3. Being and Thinking
The definitive dominance of the separation between “Being and thinking” in Western Dasein has already been pointed out more than once. Its predominance must have its ground in the essence of this separation, in what sets it apart from the two separations we have mentioned and also from the fourth. And so, at the very beginning, we would like to indicate what is proper to it. First, let us compare this separation with the two we have already discussed. In these, what is distinguished from Being comes to us from beings themselves. We find it before us in the domain of beings. We encounter not only becoming, but also seeming in beings as such (consider the rising and setting sun, the oft-mentioned stick that appears broken when dipped in water, and much else of this sort). Becoming and seeming lie on the same level, as it were, as the Being of beings.
However, in the separation between Being and thinking, not [89|124] only is what is now distinguished from Being—that is, thinking— different in content from becoming and seeming, but the direction of the opposition is also essentially different. Thinking sets itself against Being in such a way that Being is re-presented to thinking, and consequently stands against thinking like an ob-ject <Gegen-stand, that which stands against>. This is not the case in the separations mentioned earlier. And now we can also see why this separation can attain predominance. It has the superior power, inasmuch as it does not set itself between and among the other three separations, but represents all of them to itself and thus, setting them before itself, envelops them, so to speak.23 Consequently, thinking is no longer just the opposing member in some new distinction, but becomes the basis and footing on which one decides about what stands against it, so much so that Being in general gets interpreted on the basis of thinking.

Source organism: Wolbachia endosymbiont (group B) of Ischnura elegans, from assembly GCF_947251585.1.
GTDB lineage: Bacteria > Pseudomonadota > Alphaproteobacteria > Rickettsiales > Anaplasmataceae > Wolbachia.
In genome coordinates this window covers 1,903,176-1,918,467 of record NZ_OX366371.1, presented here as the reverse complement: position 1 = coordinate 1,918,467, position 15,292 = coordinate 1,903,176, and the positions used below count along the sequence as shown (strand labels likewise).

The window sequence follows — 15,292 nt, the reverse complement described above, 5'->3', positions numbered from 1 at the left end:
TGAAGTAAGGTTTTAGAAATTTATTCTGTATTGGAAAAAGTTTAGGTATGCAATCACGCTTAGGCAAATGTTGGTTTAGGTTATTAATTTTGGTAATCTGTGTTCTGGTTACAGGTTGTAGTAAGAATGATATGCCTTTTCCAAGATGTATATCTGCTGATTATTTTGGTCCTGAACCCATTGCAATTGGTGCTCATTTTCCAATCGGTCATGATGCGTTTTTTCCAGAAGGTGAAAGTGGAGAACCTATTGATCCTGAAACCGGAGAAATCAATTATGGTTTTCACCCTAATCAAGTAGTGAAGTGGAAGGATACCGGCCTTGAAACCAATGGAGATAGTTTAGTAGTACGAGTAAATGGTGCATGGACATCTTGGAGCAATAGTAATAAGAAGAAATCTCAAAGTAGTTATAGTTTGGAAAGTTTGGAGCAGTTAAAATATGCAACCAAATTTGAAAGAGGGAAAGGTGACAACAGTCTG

23. Vorstellen (to represent) etymologically means to set before. Umstellen (to envelop) is a related word.